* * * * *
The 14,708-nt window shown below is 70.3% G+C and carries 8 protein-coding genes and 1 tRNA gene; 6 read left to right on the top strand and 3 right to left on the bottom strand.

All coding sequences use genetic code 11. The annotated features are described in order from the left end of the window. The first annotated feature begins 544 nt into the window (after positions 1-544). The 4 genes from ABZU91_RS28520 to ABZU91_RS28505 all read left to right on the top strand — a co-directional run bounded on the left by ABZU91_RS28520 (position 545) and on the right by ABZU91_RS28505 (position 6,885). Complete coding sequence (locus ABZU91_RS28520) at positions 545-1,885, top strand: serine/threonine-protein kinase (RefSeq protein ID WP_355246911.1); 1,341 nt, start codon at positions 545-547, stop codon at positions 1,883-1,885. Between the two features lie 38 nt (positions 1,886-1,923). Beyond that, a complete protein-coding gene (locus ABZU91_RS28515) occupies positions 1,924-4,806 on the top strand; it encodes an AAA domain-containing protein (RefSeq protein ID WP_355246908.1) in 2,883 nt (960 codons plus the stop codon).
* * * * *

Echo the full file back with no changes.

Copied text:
The 14,708-nt window shown below is 70.3% G+C and carries 8 protein-coding genes and 1 tRNA gene; 6 read left to right on the top strand and 3 right to left on the bottom strand.

All coding sequences use genetic code 11. The annotated features are described in order from the left end of the window. The first annotated feature begins 544 nt into the window (after positions 1-544). The 4 genes from ABZU91_RS28520 to ABZU91_RS28505 all read left to right on the top strand — a co-directional run bounded on the left by ABZU91_RS28520 (position 545) and on the right by ABZU91_RS28505 (position 6,885). Complete coding sequence (locus ABZU91_RS28520) at positions 545-1,885, top strand: serine/threonine-protein kinase (RefSeq protein ID WP_355246911.1); 1,341 nt, start codon at positions 545-547, stop codon at positions 1,883-1,885. Between the two features lie 38 nt (positions 1,886-1,923). Beyond that, a complete protein-coding gene (locus ABZU91_RS28515) occupies positions 1,924-4,806 on the top strand; it encodes an AAA domain-containing protein (RefSeq protein ID WP_355246908.1) in 2,883 nt (960 codons plus the stop codon).